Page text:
She’s up late with the last load of laundry, waiting on the good socks that don’t end up in the toes of the show kid’s boots.
She hangs the rest of the show clothes by the door. Ironed and ready. Belt and boots to match.
She packs the show day snack bag. She even throws in some fruit just to make herself feel good. She makes sure the show day cooler is stocked with drinks that don’t leave the show kids with blue or purple faces.
She’s in the barn working hair. Rinsing and brushing. ProHair and her favorite scotch comb are her preferred tools. A mixture of new innovation and old-school proven results. She scours the Weaver website shopping like other women shop Amazon.
She’s the first to chase a wayward lamb, heifer, or kid (human or goat), that attempts to escape. She’ll side-step, run and yes, dive like a basketball player after a loose ball just to get the animal under control.
She’s fixes boo-boos and ices stepped-on toes. She comforts and hugs. She encourages. She understands. She’s also the first one to tell her show kid to go for it, to jump in, to get the job done. She expects nothing but their best because she gives nothing but her best.
She’s a showmanship coach. Her nerves are abundant when her show kid is in the ring.
She’s quality control making sure the show kids keep blow drying until the calf is actually dry. She reminds them that if they don’t do it right they are only cheating themselves.
She can fit a leg and ball a tail. She loves being under a steer or kneeling by a lamb. Combing, spraying, painting, clipping. Satisfaction is sitting back to look at her results. If fitting is not her thing, she knows who can get the job done.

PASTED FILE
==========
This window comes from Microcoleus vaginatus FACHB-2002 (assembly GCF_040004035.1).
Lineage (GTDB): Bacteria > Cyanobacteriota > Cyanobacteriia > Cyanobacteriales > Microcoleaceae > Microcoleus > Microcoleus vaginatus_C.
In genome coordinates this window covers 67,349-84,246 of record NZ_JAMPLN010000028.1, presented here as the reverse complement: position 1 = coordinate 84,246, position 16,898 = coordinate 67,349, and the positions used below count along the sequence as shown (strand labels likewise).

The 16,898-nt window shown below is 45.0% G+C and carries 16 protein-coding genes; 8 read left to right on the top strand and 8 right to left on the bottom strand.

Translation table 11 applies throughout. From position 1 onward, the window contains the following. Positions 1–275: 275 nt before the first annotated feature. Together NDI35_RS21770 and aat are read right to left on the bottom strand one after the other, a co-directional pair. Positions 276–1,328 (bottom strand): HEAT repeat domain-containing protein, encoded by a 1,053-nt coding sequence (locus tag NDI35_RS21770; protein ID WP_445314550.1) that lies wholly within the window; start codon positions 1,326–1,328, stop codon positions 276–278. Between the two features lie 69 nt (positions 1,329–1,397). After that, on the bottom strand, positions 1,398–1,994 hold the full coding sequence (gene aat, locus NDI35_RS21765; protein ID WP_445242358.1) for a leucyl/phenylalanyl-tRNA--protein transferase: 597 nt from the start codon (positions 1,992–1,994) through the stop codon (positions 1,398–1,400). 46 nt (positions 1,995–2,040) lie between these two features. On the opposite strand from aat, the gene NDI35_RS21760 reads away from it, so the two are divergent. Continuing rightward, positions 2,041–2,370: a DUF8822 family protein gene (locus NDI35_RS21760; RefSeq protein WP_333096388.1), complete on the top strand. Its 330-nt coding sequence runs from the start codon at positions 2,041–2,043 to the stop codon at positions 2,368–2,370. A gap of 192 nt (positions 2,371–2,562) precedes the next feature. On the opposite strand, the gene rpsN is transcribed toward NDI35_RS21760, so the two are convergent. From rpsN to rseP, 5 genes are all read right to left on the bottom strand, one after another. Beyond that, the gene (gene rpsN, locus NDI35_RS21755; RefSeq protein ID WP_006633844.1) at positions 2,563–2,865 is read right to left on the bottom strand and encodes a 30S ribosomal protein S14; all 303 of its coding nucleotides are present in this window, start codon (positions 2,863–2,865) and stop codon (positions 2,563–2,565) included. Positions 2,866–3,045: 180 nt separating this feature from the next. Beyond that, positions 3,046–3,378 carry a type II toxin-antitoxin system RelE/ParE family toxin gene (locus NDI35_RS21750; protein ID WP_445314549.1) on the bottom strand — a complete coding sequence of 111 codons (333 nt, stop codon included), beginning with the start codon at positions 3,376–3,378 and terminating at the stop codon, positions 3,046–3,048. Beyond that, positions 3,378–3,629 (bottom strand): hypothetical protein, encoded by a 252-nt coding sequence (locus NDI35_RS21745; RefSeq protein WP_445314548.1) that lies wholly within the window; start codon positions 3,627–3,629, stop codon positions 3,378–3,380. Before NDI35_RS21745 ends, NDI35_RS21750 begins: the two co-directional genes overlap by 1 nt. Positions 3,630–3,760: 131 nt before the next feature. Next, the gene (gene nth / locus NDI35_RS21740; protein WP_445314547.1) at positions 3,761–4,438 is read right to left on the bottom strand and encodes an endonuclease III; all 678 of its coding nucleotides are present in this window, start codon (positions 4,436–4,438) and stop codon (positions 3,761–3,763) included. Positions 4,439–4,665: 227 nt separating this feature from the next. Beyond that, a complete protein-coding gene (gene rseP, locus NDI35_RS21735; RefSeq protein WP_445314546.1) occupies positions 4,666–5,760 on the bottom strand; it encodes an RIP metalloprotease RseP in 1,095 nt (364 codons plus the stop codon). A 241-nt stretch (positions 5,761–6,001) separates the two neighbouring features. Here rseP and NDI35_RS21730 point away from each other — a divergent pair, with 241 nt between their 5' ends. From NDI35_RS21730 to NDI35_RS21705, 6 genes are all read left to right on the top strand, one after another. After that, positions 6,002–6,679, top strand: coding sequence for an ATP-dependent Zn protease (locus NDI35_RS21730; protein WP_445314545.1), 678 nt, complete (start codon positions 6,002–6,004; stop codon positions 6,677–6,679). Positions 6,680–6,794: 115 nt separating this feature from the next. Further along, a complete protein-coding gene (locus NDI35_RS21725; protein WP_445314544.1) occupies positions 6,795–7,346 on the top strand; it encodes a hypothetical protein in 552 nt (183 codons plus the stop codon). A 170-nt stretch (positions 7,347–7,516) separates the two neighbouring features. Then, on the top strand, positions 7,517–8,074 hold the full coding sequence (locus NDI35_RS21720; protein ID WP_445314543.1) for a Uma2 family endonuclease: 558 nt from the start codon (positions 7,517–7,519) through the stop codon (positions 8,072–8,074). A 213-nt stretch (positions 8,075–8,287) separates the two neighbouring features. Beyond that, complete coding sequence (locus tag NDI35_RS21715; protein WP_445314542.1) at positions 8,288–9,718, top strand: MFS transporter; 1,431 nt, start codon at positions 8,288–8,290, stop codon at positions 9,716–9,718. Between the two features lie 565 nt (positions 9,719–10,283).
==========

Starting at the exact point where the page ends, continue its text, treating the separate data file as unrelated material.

She’s the voice of reason before the auction. Studying the sale catalogue with thoughts of the show family’s finances on her mind. Then, in the heat of it all, with the heifer in the auction ring and the show kid at her side, she’s the one nodding her head to bid just one more time.
She’s been stepped on, slobbered on, pooped on and peed on; by the show stock – and the kids. She shakes it off because that’s just part of it.
Pajamas and rubber boots are as much a part of her wardrobe as the slacks, coveralls, scrubs, or dresses she wears to her day job. She’d rather be in the PJs and boots.
She’s cool and calm until her show kid is picked on, messed with, or acts up. Then the Momma Cow comes out; anyone who’s ever tried to tag a freshly born calf with the cow on their heels can understand.
She’s the heartbeat of it all. The schedule planner, the rule maker (and sometimes breaker), the disciplinarian of her own kids and, well, all the stock show kids. She’s the chaos coordinator.
She’s got Strong Adhesive under her fingernails. She’s got easy calving bulls on her brain. She’s got a fire in her soul.
She loves a good joke and can out-sarcasm the best in the barn. She accidentally says things that makes her face turn red – more than she cares to admit.
She can tote, haul and carry. She can break, wrangle and show. She’s a pooper scooper, a bucket hauler and a feed sack thrower.
She’s proud of her family. She doesn’t get enough credit. She loves every minute.
She’s a Stock Show Mom
Kelly and her husband, Chad, raise cattle, sheep and two children in the mountains of southwestern Virginia. Their kids are the 4th generation to grow up on the farm and show livestock. Some of the family’s very best days happen in the show barn. Some of their most contentious days happen there too. Kelly believes that a kid will build life-long friends showing livestock. After all, she is the girl that married the boy she met in the show ring. She loves educating children, especially about agriculture. She believes that even if a kid won’t grow up to work in agriculture the kid still needs to grow up to be a knowledgeable consumer. Oh, and that ranch dressing should be considered a food group.